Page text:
Public sector cuts 'will lose charities £20.5m a year'

Charities should think about their strategies for donors losing their jobs, says managing director of MC&C

Mike Colling, managing director, MC&C
Mike Colling, managing director, MC&C

Individual donations to charities could fall by £20.5m a year if 5 per cent of public sector staff lose their jobs, according to research by media agency Mike Colling and Company.

Using data from the TouchPoints SuperHub Survey for 2010, which included responses from a cross-section of 28,000 adults in the UK, the research looked at the impact that public sector job cuts could have on charitable donations.

MC&C's research says that public sector employees make up 20 per cent of the UK population, but give 38 per cent of donations from the public and private sectors combined.

Using the estimate of the Chancellor, George Osborne, that 490,000 public sector employees could lose their jobs, it calculates that this would result in a loss of 5.1 per cent of existing income from public sector charity giving, or £20.5m a year.

The research says mental health, overseas relief, the underprivileged and arts and national heritage are the sectors public sector employees are most likely to donate to.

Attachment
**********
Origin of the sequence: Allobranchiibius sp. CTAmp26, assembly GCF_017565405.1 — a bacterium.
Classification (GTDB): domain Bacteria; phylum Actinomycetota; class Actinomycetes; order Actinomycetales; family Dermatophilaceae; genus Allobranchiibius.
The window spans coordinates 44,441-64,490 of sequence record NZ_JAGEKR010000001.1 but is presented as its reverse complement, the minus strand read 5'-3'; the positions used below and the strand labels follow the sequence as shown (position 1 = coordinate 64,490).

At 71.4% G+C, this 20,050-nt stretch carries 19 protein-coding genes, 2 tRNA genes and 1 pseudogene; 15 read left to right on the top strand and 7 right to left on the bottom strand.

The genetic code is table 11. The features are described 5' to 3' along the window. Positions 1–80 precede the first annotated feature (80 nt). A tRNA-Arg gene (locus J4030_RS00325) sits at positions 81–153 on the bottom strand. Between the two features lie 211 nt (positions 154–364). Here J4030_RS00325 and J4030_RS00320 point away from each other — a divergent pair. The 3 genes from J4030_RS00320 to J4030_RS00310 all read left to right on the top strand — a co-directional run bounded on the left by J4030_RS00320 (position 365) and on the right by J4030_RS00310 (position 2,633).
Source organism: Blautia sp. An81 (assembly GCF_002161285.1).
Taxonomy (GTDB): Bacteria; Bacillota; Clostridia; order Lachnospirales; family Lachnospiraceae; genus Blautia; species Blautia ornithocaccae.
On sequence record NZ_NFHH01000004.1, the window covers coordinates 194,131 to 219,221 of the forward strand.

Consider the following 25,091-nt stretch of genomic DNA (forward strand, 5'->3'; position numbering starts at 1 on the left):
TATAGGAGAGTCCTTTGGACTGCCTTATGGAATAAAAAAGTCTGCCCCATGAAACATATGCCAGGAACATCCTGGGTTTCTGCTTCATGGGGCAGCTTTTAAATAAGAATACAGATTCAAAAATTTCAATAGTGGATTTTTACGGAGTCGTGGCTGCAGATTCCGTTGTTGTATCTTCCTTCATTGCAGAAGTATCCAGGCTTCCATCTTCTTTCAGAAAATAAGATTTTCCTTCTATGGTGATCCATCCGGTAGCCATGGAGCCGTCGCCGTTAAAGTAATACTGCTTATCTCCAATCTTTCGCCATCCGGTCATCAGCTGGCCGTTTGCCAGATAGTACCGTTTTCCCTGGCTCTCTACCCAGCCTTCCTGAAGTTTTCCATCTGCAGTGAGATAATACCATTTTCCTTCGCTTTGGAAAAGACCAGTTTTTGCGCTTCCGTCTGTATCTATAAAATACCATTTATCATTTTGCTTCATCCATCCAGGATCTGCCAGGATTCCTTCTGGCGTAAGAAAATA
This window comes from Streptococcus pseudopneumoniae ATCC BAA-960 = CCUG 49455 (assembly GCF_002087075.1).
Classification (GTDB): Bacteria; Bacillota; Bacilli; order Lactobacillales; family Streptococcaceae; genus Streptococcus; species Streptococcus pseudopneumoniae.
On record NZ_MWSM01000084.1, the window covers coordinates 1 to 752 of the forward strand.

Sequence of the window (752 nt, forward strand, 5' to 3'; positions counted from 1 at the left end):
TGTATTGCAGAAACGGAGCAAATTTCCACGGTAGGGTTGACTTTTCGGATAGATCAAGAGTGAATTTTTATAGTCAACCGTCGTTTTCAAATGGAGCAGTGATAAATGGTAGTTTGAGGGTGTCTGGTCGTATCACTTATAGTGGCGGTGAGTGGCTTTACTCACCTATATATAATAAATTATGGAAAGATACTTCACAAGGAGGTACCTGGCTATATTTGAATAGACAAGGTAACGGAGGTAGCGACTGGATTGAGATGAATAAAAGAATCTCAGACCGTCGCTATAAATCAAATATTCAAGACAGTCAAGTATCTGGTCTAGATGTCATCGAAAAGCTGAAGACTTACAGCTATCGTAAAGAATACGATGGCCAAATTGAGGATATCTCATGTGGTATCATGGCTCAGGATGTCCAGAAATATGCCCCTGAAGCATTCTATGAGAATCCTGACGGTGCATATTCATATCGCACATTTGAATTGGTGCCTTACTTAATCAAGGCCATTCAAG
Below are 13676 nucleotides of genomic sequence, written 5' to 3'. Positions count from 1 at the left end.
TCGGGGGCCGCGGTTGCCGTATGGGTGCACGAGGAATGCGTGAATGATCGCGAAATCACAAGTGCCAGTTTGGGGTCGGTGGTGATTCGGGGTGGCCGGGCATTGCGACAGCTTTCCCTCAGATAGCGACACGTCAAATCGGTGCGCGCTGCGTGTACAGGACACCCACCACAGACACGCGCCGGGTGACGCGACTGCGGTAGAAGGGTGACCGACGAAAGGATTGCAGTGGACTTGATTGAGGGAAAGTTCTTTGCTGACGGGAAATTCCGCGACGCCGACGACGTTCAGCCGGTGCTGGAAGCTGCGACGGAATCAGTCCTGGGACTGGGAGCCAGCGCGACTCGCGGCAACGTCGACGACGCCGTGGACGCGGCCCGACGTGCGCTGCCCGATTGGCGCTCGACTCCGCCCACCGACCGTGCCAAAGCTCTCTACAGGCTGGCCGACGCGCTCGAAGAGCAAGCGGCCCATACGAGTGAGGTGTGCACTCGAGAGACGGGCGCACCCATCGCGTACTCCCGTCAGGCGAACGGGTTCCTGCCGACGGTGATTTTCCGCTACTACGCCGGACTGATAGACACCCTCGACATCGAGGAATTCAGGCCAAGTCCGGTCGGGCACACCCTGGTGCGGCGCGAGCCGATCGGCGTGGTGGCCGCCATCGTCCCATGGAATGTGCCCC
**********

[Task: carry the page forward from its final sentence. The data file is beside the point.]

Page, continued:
Mike Colling, managing director of MC&C, said charities should think about their strategies for donors losing their jobs.

"They are likely to be your core supporters - you should still treat them as supporters without asking them for money for a while," he said. "When they are back in work, they are more likely to come back."

Have you registered with us yet?

Register now to enjoy more articles and free email bulletins

Register
Already registered?
Sign in

Before commenting please read our rules for commenting on articles.

If you see a comment you find offensive, you can flag it as inappropriate. In the top right-hand corner of an individual comment, you will see 'flag as inappropriate'. Clicking this prompts us to review the comment. For further information see our rules for commenting on articles.

comments powered by Disqus